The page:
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Schizophr Bull. 2012 May;38(3):569-78. doi: 10.1093/schbul/sbq126. Epub 2010 Nov 17.

Magnetic resonance imaging predictors of treatment response in first-episode schizophrenia.

Author information

1
Center for Psychiatric Neuroscience, Feinstein Institute for Medical Research, Manhasset, NY, USA. szeszko@lij.edu

Abstract

Identifying neurobiological predictors of response to antipsychotics in patients with schizophrenia is a critical goal of translational psychiatry. Few studies, however, have investigated the relationship between indices of brain structure and treatment response in the context of a controlled clinical trial. In this study, we sought to identify magnetic resonance (MR) imaging measures of the brain that predict treatment response in patients experiencing a first-episode of schizophrenia. Structural MR imaging scans were acquired in 39 patients experiencing a first-episode of schizophrenia with minimal or no prior exposure to antipsychotics participating in a double-blind 16-week clinical trial comparing the efficacy of risperidone vs olanzapine. Twenty-five patients were classified as responders by meeting operationally defined treatment response criteria on 2 consecutive study visits. Fourteen patients never responded to antipsychotic medication at any point during the clinical trial. MR imaging scans were also acquired in 45 age- and sex-matched healthy volunteers. Cortical pattern matching methods were used to compare cortical thickness and asymmetry measures among groups. Statistical mapping results, confirmed by permutation testing, indicated that responders had greater cortical thickness in occipital regions and greater frontal cortical asymmetry compared with nonresponders. Moreover, among responders, greater thickness in temporal regions was associated with less time to respond. Our findings are consistent with the hypothesis that plasticity and cortical thickness may be more preserved in responders and that MR imaging may assist in the prediction of antipsychotic drug response in patients experiencing a first-episode of schizophrenia.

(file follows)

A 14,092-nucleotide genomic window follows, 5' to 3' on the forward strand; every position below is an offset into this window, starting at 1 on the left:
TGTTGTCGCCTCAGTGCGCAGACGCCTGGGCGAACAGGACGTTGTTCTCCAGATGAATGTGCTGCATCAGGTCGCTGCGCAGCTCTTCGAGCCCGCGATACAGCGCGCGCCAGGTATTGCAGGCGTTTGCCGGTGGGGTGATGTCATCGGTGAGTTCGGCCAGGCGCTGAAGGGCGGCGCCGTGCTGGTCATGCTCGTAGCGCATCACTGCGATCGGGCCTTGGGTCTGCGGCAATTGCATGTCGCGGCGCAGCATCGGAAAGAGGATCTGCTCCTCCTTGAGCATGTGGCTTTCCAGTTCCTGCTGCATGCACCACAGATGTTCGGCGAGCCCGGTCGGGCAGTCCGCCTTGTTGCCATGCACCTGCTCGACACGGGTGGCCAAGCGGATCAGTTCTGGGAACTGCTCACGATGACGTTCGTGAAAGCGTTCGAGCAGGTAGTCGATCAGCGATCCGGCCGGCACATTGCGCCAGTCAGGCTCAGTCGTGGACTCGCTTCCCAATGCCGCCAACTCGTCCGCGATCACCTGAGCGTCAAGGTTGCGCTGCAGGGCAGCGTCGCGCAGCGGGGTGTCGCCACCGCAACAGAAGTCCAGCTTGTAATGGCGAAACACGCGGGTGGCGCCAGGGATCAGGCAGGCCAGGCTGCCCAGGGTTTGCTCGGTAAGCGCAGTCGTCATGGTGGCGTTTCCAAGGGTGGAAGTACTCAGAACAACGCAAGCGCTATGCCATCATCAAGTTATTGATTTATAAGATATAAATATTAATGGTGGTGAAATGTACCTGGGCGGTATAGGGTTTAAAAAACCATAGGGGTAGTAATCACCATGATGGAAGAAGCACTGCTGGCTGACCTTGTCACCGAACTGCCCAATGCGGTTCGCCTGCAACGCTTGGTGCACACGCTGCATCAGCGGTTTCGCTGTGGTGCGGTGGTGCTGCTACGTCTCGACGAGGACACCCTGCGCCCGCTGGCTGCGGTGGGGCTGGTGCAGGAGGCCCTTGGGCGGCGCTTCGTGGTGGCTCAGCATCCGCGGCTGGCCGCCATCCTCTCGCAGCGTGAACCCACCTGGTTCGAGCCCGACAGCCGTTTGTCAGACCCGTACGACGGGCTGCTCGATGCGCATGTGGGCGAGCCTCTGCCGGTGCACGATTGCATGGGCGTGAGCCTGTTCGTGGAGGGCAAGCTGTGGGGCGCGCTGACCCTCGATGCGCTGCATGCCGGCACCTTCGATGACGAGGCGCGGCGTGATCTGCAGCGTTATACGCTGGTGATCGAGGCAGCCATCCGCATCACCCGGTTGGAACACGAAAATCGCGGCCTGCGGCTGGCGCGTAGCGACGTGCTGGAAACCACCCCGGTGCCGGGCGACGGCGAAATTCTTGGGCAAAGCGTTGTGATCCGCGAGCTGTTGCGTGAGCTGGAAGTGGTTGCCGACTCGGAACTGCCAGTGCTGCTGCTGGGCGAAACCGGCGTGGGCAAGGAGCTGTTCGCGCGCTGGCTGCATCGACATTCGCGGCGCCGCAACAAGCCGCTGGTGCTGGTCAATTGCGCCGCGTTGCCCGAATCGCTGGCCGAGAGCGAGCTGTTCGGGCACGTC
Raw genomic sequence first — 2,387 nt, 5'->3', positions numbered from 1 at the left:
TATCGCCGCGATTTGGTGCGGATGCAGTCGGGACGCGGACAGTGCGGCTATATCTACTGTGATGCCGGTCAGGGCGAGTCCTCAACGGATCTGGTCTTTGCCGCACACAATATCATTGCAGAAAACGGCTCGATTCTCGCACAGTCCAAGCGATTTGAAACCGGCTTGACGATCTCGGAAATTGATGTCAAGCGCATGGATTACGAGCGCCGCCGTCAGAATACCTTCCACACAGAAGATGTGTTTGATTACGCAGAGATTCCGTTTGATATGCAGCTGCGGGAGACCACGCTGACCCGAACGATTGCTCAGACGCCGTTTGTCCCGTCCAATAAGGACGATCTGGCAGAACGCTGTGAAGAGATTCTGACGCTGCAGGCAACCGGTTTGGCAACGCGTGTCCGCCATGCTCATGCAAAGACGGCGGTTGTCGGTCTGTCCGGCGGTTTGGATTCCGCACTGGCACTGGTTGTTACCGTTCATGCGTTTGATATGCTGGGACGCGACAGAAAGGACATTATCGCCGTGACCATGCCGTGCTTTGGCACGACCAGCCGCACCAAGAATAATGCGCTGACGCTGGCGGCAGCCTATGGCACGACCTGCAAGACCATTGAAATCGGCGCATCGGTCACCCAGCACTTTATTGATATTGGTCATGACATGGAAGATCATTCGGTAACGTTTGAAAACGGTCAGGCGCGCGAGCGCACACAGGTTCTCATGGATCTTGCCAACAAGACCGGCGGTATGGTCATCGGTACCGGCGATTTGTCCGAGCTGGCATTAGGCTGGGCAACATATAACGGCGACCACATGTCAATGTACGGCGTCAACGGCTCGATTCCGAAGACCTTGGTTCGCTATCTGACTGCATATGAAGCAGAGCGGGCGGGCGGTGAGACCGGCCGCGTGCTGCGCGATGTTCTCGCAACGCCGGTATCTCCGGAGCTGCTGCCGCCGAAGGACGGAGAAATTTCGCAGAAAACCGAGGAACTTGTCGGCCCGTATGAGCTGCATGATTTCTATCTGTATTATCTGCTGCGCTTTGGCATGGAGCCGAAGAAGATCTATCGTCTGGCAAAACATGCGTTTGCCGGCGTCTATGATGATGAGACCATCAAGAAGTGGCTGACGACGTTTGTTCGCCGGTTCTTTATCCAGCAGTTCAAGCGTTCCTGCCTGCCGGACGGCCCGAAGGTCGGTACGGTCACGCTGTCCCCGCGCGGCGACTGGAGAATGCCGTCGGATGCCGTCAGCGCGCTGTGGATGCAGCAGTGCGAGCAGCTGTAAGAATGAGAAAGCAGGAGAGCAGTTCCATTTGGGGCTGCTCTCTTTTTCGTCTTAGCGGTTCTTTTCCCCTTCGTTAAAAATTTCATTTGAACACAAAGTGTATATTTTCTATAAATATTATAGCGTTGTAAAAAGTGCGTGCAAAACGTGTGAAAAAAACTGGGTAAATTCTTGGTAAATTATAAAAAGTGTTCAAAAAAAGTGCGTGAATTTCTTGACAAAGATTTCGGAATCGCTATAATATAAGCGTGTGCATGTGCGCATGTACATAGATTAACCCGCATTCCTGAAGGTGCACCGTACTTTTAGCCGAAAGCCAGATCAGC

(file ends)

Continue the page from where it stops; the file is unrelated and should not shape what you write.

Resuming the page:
PMID:
21084552
PMCID:
PMC3329996
DOI:
10.1093/schbul/sbq126
[Indexed for MEDLINE]
Free PMC Article
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